Love for Las Vegas roadway not in the works

This week's installment of Road Warrior questions-answers opens with a reader looking for love. Not from the Road Warrior - heaven forbid! - but from the city of Las Vegas, which is responsible for a perceived rough patch of Martin Luther King Jr. Boulevard.

Writes Evelyn: "I've noticed there has been some paving to smooth out sections of Martin Luther King Boulevard. Are there any plans to pave the rough area from Charleston Boulevard that extends about a half-block north of Bonneville Avenue/Alta Drive? That area sure could use some loving."

Because the Review-Journal is so close to the area in question, the Road Warrior decided to check out this unloved patch of road, and he came away agreeing whole-heartedly with Evelyn. Some work needs to be done there.

But, no, says city of Las Vegas spokeswoman Margaret Kurtz.

The city Operations and Maintenance staff checked out the area and reports: "This older pavement is in adequate to mediocre condition, has no potholes or rutting and is not overly rough. It is not scheduled for replacement in the near future. Because there are heavily traveled roads within the city that are in greater need of repair, they will be reconstructed first. There are limited funds for roadway reconstruction, and the city maintains a list of projects to start as funds and circumstances allow."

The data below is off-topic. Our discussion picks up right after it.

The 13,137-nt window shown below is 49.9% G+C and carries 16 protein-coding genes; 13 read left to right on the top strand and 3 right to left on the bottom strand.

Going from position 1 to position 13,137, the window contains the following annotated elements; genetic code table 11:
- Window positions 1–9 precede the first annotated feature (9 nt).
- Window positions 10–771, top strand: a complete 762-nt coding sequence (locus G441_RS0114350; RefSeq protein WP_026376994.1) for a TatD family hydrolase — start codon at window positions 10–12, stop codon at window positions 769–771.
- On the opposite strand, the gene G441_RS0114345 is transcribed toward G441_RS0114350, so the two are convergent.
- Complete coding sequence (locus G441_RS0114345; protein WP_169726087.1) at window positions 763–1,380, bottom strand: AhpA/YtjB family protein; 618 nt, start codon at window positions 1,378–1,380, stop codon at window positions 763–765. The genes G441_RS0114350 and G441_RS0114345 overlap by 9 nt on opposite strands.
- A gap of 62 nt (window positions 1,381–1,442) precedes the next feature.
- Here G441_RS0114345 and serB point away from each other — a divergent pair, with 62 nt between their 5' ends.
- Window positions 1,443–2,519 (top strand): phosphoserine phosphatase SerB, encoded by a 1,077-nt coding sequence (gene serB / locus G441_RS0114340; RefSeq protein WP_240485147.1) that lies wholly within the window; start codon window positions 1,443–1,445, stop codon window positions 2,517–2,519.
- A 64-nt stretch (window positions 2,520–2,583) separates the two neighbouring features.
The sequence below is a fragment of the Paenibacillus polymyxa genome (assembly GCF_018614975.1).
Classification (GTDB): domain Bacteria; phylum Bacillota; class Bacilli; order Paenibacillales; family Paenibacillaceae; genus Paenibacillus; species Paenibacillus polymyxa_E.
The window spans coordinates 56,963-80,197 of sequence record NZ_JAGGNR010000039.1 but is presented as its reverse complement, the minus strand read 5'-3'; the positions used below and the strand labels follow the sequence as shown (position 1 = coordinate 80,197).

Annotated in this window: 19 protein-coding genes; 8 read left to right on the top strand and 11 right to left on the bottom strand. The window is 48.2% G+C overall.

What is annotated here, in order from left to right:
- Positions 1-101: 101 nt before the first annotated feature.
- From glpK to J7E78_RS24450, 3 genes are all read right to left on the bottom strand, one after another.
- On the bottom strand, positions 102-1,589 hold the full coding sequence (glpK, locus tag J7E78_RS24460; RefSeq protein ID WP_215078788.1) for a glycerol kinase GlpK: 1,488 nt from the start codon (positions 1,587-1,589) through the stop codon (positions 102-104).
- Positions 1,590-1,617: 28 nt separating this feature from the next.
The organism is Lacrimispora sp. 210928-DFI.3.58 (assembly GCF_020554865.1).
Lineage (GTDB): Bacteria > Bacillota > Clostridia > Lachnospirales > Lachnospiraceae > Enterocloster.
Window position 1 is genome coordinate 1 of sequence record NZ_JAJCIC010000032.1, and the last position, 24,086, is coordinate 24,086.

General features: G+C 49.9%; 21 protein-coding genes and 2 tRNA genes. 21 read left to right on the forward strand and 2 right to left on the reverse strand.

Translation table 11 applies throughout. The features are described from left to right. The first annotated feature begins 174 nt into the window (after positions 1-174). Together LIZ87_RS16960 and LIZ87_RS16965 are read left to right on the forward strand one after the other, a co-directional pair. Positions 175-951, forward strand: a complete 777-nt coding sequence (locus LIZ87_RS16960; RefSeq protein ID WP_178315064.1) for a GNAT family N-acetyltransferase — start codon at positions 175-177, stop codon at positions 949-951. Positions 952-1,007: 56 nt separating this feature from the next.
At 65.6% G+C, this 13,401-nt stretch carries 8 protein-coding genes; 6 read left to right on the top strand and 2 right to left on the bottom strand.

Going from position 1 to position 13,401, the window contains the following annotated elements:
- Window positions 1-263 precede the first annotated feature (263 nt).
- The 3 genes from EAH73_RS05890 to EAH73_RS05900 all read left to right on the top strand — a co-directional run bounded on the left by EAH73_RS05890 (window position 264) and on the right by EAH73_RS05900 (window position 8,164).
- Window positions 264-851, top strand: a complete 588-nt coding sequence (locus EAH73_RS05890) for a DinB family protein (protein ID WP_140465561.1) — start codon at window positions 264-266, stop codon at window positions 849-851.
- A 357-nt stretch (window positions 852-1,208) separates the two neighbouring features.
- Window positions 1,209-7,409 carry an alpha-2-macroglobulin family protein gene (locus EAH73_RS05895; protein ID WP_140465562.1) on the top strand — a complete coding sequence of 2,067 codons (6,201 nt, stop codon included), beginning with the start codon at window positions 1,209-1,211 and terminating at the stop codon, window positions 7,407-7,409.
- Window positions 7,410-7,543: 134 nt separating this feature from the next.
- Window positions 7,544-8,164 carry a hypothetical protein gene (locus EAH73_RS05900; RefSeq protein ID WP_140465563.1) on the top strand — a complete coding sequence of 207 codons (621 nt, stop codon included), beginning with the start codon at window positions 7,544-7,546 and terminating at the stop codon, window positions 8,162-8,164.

In an aside, Kurtz says the city's Public Works department is planning to replace a section of MLK from Bonneville/Alta to the southern entrance of Costco.

The Notice to Proceed for the work is scheduled for May 2013, but the project's completion is not expected until spring 2014.

Like most Southern Nevadans, Nicholas is aggravated by excessive stop-and-go traffic here. (More stop, he says.) It's particularly bad at the intersection of Cheyenne Avenue and Tenaya Way, where MountainView Hospital and nearby medical facilities are seeing more business.

"Is there no way to open another couple of lanes in this area?" he writes. "Just frustrated with what appears to be a total disregard for drivers and their ability to get to where they need to go."

City of Las Vegas spokeswoman Diana Paul says she understands Nicholas' frustration and believes there are several factors that create the traffic jams: "There is actually a lot of capacity at this intersection with it seeing between 70,000 and 80,000 vehicles per day. There is only so much it can handle during peak periods. This intersection also experiences many emergency vehicle pre-emptions by firetrucks responding to emergencies from the fire station just to the west, and when that occurs, it affects intersection capacity. There are also people visiting the nearby hospital who may not be familiar with this area and the intersection."

Shuttle bus driver Dave takes issue with a turn signal on Las Vegas Boulevard at Fashion Show Drive: "The left-turn arrow from northbound Las Vegas Boulevard will frequently skip cycles between 2:30 and 3 p.m. The complete cycle at this intersection must be close to two minutes or longer. The left-turn arrow, when it does work, is green for all of 10 seconds, regardless of the amount of waiting traffic in the turn lane.